On Broadway, Randall Duk Kim has performed in The King and I, Golden Child and Flower Drum Song. In a career spanning nearly 50 years, he has appeared on stage with the New York Shakespeare Festival in In The Jungle of Cities (The Public Theater), The Tempest (Lincoln Center), Pericles and Cymbeline (Delacorte Theater) – all in New York City; the American Place Theatre (New York City) in The Chickencoop Chinaman, The Karl Marx Play, The Year of the Dragon and Nourish the Beast; the Jewish Repertory Theatre (Buffalo) in A Majority of One; the Champlain Shakespeare Festival (Burlington, Vermont) in The Taming of the Shrew, Julius Caesar, As You Like It, Titus Andronicus, The Merry Wives of Windsor, Romeo and Juliet, A Midsummer Night’s Dream and Richard III; the American Conservatory Theater (San Francisco) in King Richard III, Street Scene, The Taming of the Shrew, The Threepenny Opera, Marco Millions and When We Are Married; the Guthrie Theater (Minneapolis) in The Pretenders, Teibele and Her Demon, Hamlet and Marriage; and the Singapore Repertory Theatre in Golden Child and ART.
In 1979 with Anne Occhiogrosso and Charles Bright, he co-founded American Players Theatre, serving as artistic director and playing such Shakespearean roles as Puck, Titus Andronicus, Petruchio, King John, Friar Laurence, Shylock, Brutus, Malvolio, Falstaff, Prospero, Hamlet and King Lear. He has also been in the following productions: Marlowe’s Tamburlaine the Great, Chekhov’s Ivanov, Sophocles’ Oedipus Rex, Ibsen’s An Enemy of the People and Molière’s Tartuffe. His television credits include Hawaii Five-O, Nourish the Beast, Prisoners in Time (BBC), The Lost Empire, 100 Centre Street, Thief, New Amsterdam, Cashmere Mafia, Fringe, Elementary and Person of Interest; and film credits include General Alak in Anna and the King, The Keymaker in The Matrix Reloaded, Dr. Crab in Memoirs of a Geisha, Grampa Gohan in Dragonball: Evolution, the Tattoo Master in Ninja Assassin and Master Oogway in the animated franchise Kung Fu Panda. Kim is a recipient of an Obie for “Sustained Excellence of Performance.”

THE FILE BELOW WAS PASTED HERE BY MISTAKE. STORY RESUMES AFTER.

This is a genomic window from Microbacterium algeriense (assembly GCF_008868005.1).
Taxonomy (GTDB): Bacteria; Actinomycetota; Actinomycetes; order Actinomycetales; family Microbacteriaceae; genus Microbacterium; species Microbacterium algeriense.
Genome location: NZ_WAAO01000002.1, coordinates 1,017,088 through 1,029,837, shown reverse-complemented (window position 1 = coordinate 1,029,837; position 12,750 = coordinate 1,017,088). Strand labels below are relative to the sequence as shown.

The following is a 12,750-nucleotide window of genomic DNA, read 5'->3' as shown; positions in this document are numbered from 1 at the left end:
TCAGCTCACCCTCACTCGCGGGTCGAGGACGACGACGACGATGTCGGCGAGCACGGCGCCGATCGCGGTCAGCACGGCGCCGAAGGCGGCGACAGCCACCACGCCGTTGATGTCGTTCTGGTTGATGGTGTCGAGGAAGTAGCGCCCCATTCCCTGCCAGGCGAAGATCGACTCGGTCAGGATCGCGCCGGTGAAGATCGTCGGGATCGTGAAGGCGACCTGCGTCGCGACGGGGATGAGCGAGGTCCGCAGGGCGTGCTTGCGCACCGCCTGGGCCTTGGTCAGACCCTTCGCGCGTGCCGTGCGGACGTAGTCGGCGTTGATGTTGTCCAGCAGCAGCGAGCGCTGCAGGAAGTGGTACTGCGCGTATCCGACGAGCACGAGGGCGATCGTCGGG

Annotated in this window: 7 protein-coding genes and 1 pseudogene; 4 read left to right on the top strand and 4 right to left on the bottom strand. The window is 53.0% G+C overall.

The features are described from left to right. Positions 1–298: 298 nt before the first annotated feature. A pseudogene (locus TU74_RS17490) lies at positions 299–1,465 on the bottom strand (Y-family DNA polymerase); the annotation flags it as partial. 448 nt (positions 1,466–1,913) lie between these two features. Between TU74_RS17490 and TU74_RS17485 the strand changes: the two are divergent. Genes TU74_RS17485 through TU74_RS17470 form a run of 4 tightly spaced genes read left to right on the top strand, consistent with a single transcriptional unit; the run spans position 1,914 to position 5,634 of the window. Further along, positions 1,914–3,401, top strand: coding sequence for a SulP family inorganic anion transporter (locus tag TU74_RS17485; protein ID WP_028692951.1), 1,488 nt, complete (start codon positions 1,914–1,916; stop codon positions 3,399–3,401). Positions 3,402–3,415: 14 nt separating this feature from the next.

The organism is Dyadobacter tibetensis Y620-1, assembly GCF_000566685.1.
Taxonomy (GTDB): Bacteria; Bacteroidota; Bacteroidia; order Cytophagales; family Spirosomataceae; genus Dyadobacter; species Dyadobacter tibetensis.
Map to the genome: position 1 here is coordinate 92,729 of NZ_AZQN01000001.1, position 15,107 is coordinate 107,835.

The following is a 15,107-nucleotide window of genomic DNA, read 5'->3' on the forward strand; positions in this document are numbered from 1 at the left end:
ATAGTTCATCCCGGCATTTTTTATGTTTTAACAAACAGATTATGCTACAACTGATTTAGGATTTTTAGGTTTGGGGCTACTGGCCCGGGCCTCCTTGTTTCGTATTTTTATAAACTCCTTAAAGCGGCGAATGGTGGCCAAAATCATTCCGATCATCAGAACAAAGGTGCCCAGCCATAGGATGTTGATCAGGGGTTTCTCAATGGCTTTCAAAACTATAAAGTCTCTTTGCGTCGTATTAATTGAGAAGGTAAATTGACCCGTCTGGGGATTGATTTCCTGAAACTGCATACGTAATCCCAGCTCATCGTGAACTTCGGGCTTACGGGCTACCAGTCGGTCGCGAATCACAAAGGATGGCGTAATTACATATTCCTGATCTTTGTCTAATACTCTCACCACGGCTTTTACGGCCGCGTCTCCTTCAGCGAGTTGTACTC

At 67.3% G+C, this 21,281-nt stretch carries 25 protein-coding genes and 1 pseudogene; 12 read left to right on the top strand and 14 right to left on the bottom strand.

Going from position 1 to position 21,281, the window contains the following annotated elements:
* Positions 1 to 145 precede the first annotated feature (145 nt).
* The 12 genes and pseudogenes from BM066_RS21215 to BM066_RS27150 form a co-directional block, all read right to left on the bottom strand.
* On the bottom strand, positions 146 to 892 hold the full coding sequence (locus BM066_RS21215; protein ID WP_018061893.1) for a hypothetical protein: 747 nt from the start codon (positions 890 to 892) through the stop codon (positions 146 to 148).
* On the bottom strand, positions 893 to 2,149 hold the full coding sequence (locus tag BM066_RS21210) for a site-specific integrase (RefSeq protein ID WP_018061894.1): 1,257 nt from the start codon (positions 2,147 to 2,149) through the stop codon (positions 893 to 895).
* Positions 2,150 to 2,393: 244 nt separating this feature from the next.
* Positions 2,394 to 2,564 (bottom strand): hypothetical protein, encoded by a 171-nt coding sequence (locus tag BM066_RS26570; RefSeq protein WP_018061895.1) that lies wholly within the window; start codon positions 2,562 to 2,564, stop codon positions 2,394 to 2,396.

Director Anne Occhiogrosso received national attention for her body of work at American Players Theatre where she was co-artistic director. An acclaimed director, dramaturg, acting coach and actress, her focus has always been classical theater with a special emphasis on the works of William Shakespeare. At the American Players Theatre, she directed 16 Shakespearean plays along with works by Molière, Ibsen, Plautus and Chekhov. She also performed the roles of The Nurse in Romeo and Juliet, Gertrude in Hamlet, Natalya in The Proposal, Madame Arkadina in The Seagull, Jocasta in Oedipus Rex and Anna Petrovna in Ivanov, a production which was co-directed by Morris Carnovsky and Phoebe Brand who have served as career mentors to both Kim and Occhiogrosso. She has also taught at the Stella Adler Conservatory (now the Stella Adler Studio of Acting) and the New York Shakespeare Festival.
Date/Time: Friday, October 21, 2016 | 7:00 p.m.
Location: Shannon Hall, Wisconsin Union Theater
800 Langdon St., Madison, WI
Cost: Free, but advanced registration is required. A convenience fee applies for online and phone orders
Tickets online: go.wisc.edu/shakesaffair_tix
Tickets by phone: (608) 265-ARTS (2787)
Tickets in person: Box Office in Memorial Union, 1st Floor, 800 Langdon St.
Box Office in Vilas Hall: 821 University Ave., East Campus Mall side of the building.
The Kim and Occhiogrosso visit is made possible by the UW–Madison Arts Institute and the Wisconsin Union Directorate in association with the UW–Madison Department of Theatre and Drama, the Ten Chimneys Foundation and additional funding from the Anonymous Fund, the Brittingham Fund and the Jay Ruth Halls Scholarship Fund. Additional support is provided by the Wisconsin Book Festival and Wisconsin Public Radio.
This event is part of Shakespeare in Wisconsin 2016.